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Hurrah for the French… sort of

It is a distinct possibility that the French Left will mobilize enough folks to vote down the EU constitution because, get this, it favours the free market too much. Well whatever, just so long as they vote Non, does it really matter that their reasons are completely antithetical to the reasons most Brits oppose the EU Constitution?

Or does it?

For people such as myself who do not believe that the EU can be reformed, it seems to me that far more damage will result to the EU by a British ‘no’ than from a French ‘non’. Why? Because France is inseparable from the whole neo-Carolingian Franco-German ‘Greater Europe’ project and thus accommodating French political realities are inevitably what will happen in the aftermath of French rejection of the Constitution. Britain on the other hand is seen rightly or wrongly as peripheral in the long run and thus a British rejection could well lead to the increasingly held view amongst the Europhiles that only with the UK out of the EU, either completely or in effect, can their grand aspirations be achieved… and that sounds pretty damn sweet to me as I want the UK out of the EU altogether.

That said, a French rejection which leads to so extreme a second attempt to draught a Euro-constitution that even the Europhiles in Britain blanche from trying to sell it to the Eurosceptic Brits works for me as well. Only time will tell.

26 comments to Hurrah for the French… sort of

  • Sylvain Galineau

    Should this in fact happen – my faith in these polls is quite limited; it all makes too much of a good media story and also justifies putting out even more pro-EU propaganda, all taxpayer-funded – I’m not sure what will be more shocking for the ruling class. That the people did not do as they were told. Or that it can’t be blamed on George W. Bush….or can it ?

  • A French “non” would be good no matter what their motives. Anything that slows down the glacier is a good thing.

    As to the polls, the online betting, here, shows a NO vote moderately ahead.

  • Pete_London

    Allow me to be pedantic for a second. The French won’t be voting on an EU Constitution as there is no EU Constitution. It is the Constitution for Europe. Euro fantacists are happy for it to be referred to as the EU Constitution as this allows them to pretend that it merely regulates relations between sovereign member nations of an international club. If is was widely referred to correctly as the Constitution for Europe its intent would be plain and clear. When I’m bashing others over the head about this I find that simply referring to the document by its correct title makes it much easier to win support for the sane side of the debate. It’s a good habit to get into.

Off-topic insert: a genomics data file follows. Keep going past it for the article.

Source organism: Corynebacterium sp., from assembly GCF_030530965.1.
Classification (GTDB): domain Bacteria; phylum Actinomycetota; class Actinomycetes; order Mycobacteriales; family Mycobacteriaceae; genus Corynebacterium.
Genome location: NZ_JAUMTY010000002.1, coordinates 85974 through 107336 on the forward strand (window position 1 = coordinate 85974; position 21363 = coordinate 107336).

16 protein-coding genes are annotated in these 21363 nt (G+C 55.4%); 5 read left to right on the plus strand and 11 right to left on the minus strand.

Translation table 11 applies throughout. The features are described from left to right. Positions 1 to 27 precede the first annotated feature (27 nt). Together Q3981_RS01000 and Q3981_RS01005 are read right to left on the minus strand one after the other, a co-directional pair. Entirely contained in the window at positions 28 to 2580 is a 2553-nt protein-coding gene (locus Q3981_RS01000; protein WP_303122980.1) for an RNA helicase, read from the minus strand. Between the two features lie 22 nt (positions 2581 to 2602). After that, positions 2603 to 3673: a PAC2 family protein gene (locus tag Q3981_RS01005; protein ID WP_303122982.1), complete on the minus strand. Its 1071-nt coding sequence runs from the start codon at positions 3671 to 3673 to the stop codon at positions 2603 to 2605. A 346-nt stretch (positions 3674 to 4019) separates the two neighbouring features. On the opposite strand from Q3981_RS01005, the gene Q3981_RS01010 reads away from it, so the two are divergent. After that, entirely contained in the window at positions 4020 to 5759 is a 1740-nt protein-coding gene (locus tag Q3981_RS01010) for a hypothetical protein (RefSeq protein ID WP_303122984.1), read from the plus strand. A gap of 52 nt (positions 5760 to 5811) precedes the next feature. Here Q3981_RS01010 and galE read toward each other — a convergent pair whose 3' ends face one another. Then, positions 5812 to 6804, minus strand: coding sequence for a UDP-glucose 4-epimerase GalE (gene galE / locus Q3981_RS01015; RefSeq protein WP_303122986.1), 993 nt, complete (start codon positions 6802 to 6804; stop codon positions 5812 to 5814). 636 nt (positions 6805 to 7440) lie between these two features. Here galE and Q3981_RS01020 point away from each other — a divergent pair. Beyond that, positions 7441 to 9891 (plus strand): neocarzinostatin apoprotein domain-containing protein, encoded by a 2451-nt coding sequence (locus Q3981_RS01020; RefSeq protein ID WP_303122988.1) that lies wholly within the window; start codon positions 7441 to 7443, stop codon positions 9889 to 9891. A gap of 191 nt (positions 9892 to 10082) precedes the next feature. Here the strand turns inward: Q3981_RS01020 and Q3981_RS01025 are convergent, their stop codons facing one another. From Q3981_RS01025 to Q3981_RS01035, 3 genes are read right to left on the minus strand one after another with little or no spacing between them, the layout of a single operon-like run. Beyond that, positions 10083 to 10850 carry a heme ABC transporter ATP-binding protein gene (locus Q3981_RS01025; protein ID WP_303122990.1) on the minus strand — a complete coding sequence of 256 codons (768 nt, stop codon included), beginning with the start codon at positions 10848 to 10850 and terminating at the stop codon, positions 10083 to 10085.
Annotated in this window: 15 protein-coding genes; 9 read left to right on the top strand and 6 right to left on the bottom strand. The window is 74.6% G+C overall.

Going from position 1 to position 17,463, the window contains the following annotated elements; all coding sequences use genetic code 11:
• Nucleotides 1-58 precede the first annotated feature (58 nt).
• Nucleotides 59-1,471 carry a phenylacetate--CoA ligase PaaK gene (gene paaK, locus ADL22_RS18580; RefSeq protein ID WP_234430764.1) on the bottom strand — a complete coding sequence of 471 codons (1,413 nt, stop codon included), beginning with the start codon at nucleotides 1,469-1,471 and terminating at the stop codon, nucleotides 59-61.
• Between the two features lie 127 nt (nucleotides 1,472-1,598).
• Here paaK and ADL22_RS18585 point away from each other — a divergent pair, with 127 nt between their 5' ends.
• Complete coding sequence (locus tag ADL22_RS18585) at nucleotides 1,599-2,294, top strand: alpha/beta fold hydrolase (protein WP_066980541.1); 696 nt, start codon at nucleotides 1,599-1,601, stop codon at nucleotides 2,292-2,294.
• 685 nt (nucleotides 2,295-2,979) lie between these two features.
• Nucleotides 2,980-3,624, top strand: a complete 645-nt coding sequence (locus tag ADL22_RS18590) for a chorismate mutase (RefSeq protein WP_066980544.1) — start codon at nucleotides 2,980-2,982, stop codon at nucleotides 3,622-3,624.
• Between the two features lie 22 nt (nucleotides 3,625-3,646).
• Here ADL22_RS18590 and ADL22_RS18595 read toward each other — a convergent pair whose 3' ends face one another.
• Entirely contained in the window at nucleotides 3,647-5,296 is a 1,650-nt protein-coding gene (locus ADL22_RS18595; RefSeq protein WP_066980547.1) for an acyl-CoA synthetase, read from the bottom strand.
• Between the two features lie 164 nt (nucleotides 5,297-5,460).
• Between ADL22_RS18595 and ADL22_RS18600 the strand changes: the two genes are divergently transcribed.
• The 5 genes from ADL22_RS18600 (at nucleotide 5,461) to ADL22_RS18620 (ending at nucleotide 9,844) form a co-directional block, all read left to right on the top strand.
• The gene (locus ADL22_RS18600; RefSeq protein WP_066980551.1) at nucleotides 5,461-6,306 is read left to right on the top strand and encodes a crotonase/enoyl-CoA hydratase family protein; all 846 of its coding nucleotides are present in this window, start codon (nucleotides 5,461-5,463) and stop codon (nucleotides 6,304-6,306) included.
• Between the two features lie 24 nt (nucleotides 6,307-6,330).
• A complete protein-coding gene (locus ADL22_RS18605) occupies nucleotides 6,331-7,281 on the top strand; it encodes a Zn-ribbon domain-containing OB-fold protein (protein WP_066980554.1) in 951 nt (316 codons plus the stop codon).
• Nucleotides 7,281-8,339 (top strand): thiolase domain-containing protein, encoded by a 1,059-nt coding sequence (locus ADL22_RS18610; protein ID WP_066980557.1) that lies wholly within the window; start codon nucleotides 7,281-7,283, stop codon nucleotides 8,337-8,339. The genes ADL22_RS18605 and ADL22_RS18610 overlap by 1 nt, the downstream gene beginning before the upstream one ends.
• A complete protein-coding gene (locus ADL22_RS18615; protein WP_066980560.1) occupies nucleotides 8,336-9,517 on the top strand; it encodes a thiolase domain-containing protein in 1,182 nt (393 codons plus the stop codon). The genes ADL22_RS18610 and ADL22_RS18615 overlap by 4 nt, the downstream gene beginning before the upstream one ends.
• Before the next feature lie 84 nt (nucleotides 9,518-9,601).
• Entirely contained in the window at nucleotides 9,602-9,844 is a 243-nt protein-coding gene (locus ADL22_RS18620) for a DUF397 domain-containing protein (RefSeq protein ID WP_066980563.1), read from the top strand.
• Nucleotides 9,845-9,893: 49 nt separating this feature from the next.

• Julian Morrison

    While a British “no” might be the quickest way to get us personally out of the EU, a French “non” could easily do more to smash the whole EU project itself. In the long run it may be better for Britain to wait a little longer while EU disintegrates, than to be out earlier with an unfriendly socialist superstate glowering at us over the channel.

  • GCooper

    Julian Morrison writes:

    “In the long run it may be better for Britain to wait a little longer while EU disintegrates, than to be out earlier with an unfriendly socialist superstate glowering at us over the channel.”

    What on earth would we have to fear? While they require somhwere to sell their (increasingly unreliable) German cars and French saucepans, they’ll have to be nice to us, instead of milking our economy to keep theirs afloat.

  • Jacob

    “Or that it can’t be blamed on George W. Bush….or can it ? ”

    Well I have an idea: let George W. Bush make a couple of speeches urging the French to vote YES, for the stability of the world, for peace and democracy.

    Then it will be clear that this constitution is a diabolical plan by the CIA to burry Europe and enhance US hegemony . A NO vote is then certain.

  • Luniversal

    The Financial Times, the arch-Europhile rag in Britain, has been worried enough to run scare stories all last week about the ‘Nons’ being ahead in the past 12 polls. On Thursday it quoted the usual ‘high EU official’ saying that the Illuminati of Frankfurt were already contemplating ‘damage limitation’ strategies in the wake of French and Dutch rejection of the constitution, i.e. finding ways of ignoring the verdict or planning to keep on asking the question until the right answer is given.

    Germany, of course, does not believe in asking the Volk if they want their currency abolished and their simulacrum of democracy overridden. Referenda are too dangerous for the Teutons. This is the country whose list system of elections ensures that leading politicians never have to worry about losing their seats as long as they keep their activists on side. The Germans were incredulous in 1997 at the idea that a big, important man such as Portillo could be dismissed by mere members of the public. But if there were a poll on the constitution in Germany, the majority would very likely say Nein.

    In fact it’s doubtful if many ‘Europeans’ want this blueprint for bureaucratic and bankers’ tyranny to be pushed through, but don’t tell the MEPs– who have just rejected another scheme to make them account honestly for their own expenses.